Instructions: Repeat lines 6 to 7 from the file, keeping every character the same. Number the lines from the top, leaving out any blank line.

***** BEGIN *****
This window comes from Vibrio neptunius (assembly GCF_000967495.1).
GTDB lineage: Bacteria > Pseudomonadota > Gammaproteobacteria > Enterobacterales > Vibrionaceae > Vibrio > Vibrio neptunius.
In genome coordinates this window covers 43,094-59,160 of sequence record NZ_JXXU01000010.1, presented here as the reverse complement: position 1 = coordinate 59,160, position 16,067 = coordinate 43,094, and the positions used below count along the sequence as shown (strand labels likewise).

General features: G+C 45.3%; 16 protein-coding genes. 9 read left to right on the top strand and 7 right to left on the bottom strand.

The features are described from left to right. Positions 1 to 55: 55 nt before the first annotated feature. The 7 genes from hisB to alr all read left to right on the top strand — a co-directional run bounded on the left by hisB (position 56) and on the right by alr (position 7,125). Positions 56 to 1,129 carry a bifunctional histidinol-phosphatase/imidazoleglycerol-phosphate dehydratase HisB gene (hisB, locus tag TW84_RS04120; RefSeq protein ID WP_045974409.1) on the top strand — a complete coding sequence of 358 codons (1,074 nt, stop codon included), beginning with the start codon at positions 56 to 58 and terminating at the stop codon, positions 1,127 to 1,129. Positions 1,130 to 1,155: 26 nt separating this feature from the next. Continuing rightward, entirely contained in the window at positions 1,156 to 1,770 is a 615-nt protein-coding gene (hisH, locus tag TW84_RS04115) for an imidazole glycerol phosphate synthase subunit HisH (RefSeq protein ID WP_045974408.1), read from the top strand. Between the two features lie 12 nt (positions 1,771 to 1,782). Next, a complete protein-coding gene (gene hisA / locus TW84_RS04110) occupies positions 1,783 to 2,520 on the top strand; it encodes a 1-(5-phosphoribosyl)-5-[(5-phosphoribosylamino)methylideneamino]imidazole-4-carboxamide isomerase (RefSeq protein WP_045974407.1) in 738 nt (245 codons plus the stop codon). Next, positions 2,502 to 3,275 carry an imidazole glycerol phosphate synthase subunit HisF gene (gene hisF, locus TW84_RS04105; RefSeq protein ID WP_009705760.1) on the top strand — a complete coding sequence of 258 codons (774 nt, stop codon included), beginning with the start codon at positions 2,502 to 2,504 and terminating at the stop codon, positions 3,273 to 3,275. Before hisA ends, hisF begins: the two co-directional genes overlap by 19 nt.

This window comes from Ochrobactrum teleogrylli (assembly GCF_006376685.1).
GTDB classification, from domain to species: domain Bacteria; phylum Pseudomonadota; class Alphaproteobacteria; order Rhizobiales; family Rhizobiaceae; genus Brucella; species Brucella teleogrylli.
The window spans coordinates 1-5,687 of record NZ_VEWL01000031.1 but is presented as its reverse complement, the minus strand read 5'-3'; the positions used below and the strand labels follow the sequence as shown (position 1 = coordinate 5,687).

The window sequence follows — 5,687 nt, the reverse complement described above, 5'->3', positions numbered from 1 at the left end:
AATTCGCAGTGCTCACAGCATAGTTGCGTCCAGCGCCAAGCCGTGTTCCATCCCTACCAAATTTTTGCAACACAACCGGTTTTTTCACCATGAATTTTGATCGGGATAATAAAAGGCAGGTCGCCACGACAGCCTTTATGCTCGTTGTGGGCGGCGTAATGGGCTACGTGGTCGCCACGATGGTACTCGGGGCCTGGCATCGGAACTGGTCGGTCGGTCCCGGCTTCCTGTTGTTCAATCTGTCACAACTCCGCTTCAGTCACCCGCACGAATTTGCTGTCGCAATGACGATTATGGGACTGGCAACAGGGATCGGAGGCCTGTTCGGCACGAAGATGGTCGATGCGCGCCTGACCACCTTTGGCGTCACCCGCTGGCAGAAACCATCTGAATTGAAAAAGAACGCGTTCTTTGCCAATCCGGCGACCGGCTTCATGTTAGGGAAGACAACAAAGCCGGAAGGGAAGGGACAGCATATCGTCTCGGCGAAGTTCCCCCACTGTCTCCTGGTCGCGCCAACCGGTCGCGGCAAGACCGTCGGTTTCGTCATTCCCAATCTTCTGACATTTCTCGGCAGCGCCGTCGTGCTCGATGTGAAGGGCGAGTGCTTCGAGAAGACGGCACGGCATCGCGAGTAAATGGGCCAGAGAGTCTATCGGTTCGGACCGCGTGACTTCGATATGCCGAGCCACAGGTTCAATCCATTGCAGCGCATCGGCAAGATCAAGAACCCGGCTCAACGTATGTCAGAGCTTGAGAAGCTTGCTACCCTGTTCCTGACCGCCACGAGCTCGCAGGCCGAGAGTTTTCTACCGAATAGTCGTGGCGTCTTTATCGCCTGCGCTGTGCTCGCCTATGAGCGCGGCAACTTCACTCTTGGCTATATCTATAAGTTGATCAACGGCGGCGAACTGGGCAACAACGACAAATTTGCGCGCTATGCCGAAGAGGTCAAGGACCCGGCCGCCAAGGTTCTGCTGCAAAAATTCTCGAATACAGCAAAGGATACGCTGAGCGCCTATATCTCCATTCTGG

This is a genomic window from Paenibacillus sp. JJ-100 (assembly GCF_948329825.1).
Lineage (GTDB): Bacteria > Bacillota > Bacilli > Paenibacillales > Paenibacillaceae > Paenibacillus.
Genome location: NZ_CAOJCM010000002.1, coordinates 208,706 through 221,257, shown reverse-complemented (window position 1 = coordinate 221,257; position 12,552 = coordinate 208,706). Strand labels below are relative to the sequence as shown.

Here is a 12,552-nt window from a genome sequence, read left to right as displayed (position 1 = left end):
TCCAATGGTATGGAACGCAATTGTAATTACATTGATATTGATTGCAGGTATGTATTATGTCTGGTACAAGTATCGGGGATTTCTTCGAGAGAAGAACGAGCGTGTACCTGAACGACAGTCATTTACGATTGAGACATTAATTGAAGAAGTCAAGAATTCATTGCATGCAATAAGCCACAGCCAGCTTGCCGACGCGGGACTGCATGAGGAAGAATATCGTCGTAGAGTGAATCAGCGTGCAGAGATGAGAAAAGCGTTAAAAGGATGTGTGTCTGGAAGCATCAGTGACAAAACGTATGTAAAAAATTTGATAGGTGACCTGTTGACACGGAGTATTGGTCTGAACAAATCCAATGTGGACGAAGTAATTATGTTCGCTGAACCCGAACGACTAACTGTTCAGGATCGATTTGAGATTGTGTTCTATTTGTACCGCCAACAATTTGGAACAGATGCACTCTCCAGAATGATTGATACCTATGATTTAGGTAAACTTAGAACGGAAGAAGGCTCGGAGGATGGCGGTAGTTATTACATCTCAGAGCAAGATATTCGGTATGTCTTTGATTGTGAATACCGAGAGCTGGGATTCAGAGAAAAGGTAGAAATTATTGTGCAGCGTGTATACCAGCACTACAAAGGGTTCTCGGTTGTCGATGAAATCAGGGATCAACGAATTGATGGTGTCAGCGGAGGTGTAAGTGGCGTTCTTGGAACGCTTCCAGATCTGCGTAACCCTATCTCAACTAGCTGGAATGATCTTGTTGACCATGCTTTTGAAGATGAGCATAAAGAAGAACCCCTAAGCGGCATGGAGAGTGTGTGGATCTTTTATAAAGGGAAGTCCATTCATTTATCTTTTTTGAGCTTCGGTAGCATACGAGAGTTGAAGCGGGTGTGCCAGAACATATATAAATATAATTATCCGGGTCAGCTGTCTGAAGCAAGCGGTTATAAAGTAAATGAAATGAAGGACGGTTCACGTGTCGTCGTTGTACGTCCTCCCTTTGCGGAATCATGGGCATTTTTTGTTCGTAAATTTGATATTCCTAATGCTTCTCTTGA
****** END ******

This window comes from Ochrobactrum teleogrylli (assembly GCF_006376685.1).
GTDB classification, from domain to species: domain Bacteria; phylum Pseudomonadota; class Alphaproteobacteria; order Rhizobiales; family Rhizobiaceae; genus Brucella; species Brucella teleogrylli.